The list of pesticides approved for use on cannabis and cannabis products in Colorado has officially been updated by state regulators. Now, AG PAA, Mite-Phite ZM, Fortify Miticide, and VaRx Brand MaxRx have been added to the list of approved pesticides that growers in the state can use.
The list is provided by the Colorado Department of Agriculture, a group that reviews pesticides when it receives requests from the community to look into what can or can’t be used. Since there are no federal standards while cannabis is still illegal, this is the best vetting system the state has so far, until more regulations are in place. Approved pesticides will be labeled with the phrasing,“We have reviewed that we believe could be used on marijuana without violating 35-10-117(1)(i).”
Right now, there are over 400 pesticides approved for use in the state. There are no official Environmental Protection Agency standards in place for cannabis nationwide, so for organic cannabis certification in Colorado and other states, groups like the Organic Cannabis Association work on programs to certify growers who only use certain products.
Organic Is A Loaded Term
In general, however, there are still definitely some gray areas when it comes to cannabis pesticide certifications. But Colorado now has more options to stay compliant, since more pesticides have been approved. It truly is up to the consumer to look into what is being used and to prioritize organic cannabis if that is a standard they need to meet. Still, many disagree with what is being considered organic in the cannabis industry.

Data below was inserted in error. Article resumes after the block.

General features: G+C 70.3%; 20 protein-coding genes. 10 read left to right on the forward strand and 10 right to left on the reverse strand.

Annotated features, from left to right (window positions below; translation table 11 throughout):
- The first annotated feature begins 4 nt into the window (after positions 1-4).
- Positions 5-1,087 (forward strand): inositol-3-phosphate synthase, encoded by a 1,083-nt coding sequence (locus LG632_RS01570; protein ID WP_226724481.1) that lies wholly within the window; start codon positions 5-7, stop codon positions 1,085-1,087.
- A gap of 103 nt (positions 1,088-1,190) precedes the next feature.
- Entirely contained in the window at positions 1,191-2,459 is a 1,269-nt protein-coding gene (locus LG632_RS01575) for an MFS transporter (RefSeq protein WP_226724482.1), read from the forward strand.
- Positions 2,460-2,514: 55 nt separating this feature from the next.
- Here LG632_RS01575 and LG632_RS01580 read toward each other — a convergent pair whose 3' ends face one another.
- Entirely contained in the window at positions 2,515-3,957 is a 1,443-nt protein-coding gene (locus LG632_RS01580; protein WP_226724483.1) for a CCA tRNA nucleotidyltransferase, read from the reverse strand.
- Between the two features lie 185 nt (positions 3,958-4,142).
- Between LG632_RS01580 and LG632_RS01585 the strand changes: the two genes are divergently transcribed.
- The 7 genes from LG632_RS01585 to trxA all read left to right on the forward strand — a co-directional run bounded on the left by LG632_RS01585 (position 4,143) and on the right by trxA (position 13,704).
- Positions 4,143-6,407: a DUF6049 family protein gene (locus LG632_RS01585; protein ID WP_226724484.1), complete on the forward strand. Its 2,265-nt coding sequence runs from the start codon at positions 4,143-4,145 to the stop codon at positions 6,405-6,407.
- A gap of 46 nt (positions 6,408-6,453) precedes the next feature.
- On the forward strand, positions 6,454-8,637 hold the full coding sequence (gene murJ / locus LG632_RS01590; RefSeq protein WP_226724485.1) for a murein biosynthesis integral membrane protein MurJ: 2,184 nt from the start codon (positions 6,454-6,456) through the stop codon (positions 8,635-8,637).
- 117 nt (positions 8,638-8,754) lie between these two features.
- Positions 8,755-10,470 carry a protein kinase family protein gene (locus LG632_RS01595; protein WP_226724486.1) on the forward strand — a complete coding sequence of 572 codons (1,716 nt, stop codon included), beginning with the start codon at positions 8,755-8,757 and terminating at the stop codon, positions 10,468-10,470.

“The word ‘organic’ is being used inappropriately by people who are using very toxic chemicals. There’s no governing agency that is regulating that,” said John Paul Maxfield, co-founder of the Organic Cannabis Association in Denver, to Denver Post in a 2015 interview. “In the absence of a body coming through and branding organic cannabis, that term can be used by everybody, even if it’s not done properly.”
In the past, there have been scandals and recalls in Colorado in association with using pesticides like fungicide myclobutanil (used in Eagle 20), the insecticide imidacloprid and the miticide abamectin (used in Avid) on cannabis products. While the long, confusing chemical names may only mean something to those intimately familiar with cannabis and the industry, the use of these pesticides has caused some real trouble in the past for cannabis growers and manufacturers. In 2015, Edipure recalled 20,000 packages of their edibles in Colorado, and Gaia’s Garden recalled 8,000, all because of the pesticides that were used in the cultivation of the cannabis.
While the struggle to properly regulate cannabis in Colorado is by no means over, or even close to being over, there is now more clarity on which products can and cannot be used. Now, with four more pesticides being available for use in the state of Colorado, those growing cannabis will have more options.